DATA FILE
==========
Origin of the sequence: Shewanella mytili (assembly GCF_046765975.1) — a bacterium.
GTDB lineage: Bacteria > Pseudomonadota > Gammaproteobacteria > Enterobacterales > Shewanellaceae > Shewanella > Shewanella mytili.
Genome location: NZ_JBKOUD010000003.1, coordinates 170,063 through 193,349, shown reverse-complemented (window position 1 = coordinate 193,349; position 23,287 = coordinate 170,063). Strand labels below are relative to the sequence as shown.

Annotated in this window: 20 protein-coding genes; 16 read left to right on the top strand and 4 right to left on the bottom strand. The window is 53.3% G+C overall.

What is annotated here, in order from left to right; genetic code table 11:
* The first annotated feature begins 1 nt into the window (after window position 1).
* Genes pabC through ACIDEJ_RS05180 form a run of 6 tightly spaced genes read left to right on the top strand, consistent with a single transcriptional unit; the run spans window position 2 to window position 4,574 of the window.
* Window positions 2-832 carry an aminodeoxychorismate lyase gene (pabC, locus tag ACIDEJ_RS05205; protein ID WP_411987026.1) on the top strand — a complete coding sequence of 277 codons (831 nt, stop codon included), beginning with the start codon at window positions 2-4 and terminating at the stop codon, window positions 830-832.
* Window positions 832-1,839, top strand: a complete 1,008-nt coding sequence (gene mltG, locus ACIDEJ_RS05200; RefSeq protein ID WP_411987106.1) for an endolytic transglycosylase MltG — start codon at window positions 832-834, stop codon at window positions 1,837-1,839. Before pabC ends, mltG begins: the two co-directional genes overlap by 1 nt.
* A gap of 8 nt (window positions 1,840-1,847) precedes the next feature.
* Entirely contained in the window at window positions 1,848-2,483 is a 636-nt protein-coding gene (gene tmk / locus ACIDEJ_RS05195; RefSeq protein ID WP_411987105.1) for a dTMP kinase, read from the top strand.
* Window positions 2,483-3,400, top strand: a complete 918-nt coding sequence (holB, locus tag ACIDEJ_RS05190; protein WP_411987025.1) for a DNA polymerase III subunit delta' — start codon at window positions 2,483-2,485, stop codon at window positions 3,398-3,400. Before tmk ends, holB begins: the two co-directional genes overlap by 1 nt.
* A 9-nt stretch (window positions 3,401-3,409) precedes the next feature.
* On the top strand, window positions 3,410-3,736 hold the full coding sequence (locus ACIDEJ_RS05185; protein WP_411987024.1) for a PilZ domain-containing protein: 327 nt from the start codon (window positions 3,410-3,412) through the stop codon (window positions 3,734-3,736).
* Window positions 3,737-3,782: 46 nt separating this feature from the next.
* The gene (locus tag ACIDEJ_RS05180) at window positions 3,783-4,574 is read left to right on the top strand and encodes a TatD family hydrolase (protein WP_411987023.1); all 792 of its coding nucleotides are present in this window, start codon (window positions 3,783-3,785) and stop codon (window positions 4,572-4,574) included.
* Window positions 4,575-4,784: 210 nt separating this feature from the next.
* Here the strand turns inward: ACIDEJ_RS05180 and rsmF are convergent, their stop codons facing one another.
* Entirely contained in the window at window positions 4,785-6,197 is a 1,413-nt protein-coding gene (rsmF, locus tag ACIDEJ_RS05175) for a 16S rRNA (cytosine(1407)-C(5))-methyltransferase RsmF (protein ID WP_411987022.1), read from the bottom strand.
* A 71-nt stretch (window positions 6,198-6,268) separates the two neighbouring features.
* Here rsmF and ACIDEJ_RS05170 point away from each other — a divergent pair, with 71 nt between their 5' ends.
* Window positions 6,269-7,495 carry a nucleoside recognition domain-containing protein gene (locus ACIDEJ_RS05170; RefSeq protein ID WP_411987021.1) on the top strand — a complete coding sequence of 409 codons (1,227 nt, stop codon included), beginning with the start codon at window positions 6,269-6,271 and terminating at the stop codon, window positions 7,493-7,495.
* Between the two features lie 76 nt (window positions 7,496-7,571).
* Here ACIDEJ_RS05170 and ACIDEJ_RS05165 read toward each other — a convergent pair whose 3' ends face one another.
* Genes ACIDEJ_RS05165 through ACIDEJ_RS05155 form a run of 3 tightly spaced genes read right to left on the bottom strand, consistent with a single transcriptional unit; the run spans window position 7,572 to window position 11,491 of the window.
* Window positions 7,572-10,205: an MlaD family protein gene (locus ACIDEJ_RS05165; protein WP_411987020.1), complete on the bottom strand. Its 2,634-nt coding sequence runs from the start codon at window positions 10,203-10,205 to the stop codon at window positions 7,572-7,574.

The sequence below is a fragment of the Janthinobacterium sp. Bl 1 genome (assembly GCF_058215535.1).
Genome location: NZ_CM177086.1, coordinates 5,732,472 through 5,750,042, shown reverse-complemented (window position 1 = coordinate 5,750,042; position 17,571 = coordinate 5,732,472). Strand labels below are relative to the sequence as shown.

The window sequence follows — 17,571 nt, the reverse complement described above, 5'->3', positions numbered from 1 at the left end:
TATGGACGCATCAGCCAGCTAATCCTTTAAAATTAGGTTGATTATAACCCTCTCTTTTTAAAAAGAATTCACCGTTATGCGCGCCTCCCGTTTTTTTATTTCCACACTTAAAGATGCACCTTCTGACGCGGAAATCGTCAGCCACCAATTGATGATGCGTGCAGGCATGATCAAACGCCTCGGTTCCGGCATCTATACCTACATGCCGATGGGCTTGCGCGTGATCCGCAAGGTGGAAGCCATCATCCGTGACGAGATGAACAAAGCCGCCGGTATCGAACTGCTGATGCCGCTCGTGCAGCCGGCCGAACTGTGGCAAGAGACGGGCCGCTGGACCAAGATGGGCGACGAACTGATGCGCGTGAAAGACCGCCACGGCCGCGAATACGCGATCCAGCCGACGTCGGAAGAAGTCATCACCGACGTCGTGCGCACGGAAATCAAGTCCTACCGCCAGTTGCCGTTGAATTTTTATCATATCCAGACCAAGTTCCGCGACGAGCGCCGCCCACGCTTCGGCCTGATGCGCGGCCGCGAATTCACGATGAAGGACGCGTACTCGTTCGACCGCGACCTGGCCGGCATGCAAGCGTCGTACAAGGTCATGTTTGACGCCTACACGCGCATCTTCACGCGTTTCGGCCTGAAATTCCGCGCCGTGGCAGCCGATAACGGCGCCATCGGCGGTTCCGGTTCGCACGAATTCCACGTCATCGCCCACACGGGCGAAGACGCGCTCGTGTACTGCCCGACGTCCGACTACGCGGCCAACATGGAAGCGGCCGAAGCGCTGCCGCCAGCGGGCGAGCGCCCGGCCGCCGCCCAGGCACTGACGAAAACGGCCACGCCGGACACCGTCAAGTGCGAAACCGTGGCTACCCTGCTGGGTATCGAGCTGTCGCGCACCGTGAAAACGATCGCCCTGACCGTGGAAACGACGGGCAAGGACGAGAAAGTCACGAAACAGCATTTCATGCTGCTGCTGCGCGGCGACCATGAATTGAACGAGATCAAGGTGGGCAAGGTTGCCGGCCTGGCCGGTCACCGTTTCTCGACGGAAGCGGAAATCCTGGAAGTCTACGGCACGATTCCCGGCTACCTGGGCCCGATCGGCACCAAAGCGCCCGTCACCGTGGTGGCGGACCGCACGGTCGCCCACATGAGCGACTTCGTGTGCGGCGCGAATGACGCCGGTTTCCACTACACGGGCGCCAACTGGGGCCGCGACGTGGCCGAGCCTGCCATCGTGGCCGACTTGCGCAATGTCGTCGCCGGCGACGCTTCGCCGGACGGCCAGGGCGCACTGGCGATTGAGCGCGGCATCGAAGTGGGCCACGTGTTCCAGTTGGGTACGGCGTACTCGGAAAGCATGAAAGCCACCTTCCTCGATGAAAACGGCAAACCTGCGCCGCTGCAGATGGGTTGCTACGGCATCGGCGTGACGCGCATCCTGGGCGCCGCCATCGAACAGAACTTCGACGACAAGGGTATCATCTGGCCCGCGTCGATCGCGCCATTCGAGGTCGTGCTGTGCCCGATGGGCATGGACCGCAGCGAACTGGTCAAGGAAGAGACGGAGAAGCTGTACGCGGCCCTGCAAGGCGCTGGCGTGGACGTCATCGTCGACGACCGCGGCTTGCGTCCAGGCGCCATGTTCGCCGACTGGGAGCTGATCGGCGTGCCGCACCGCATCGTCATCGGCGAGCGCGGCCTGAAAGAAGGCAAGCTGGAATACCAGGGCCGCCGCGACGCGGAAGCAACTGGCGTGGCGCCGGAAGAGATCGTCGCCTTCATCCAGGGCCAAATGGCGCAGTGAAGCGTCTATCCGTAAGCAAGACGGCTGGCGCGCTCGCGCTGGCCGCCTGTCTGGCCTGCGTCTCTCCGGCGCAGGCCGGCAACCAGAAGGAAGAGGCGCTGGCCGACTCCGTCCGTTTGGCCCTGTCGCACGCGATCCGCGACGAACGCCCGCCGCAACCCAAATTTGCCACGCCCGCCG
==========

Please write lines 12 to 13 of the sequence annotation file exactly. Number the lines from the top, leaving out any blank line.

* Window positions 2,483-3,400, top strand: a complete 918-nt coding sequence (holB, locus tag ACIDEJ_RS05190; protein WP_411987025.1) for a DNA polymerase III subunit delta' — start codon at window positions 2,483-2,485, stop codon at window positions 3,398-3,400. Before tmk ends, holB begins: the two co-directional genes overlap by 1 nt.
* A 9-nt stretch (window positions 3,401-3,409) precedes the next feature.